rain on windowToday’s story is about sitting on the sofa instead of at my desk because it feels less like work and more like having a little party all by myself.  I’ve wrapped mysef in a blanket and am considering a second cup of tea in a minute.  That’s how racy it’s getting around here.  Today’s soundtrack is bucketloads of raindrops splattering the windows, and the visual inspiration of the day is the grey picture above.  The cosiness of a rainy day from the right side of the glass.  And the joy of remembering that working at home means you can work wherever you like.

Of course this was not the story I was going to tell you.  I had some other plan which I thought of yesterday.  I’m not sure now what it was, even when I look at the note I made at the time.  It was probably a good idea, but it was yesterday’s idea and by the time I sat down today to write it, I wasn’t feeling it any more.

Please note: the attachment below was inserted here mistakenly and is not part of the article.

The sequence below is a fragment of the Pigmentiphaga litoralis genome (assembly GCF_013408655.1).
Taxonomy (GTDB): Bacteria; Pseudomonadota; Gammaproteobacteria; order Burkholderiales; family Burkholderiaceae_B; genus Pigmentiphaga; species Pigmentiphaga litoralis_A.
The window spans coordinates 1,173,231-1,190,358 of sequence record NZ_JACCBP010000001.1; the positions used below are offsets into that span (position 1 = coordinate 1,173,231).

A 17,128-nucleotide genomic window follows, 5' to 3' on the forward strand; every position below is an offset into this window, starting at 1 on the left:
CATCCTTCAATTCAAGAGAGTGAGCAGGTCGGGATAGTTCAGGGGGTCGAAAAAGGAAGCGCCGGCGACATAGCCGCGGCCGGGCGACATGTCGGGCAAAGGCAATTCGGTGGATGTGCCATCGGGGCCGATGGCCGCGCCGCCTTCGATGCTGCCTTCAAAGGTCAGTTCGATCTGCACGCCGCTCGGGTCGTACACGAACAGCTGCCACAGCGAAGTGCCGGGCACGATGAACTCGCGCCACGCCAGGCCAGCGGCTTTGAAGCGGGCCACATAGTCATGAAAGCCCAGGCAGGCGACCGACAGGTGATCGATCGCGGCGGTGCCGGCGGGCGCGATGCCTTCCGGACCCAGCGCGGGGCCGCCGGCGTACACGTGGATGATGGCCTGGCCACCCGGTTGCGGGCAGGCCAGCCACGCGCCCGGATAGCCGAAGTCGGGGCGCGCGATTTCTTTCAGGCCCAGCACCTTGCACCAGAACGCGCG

I know writers talk a lot about discipline, about writing regularly whether you’re in the mood or not, and I’m all for that.  What I can’t do is make myself write something I’m not feeling.  So I sit down to write at the allotted time, but when every word on the screen feels like another tooth being pulled, I’m probably not writing what I need to write today.  The only thing to do is to begin again, and tell today’s story, even if it’s not what I planned.  Even if today’s story means inventing a whole new chapter when I was supposed to be finishing chapter 3.

Today’s story can only ever be written when it’s fresh.  Once it’s written you can do whatever you choose with it.  You can edit and rewrite it many times.  It can be a blog, a paragraph in the introduction to your book, a stand-alone essay or a passing reference in the middle of chapter 7.  Or just a private note to self and some good writing practice which will never see the light of day.  It’s all good.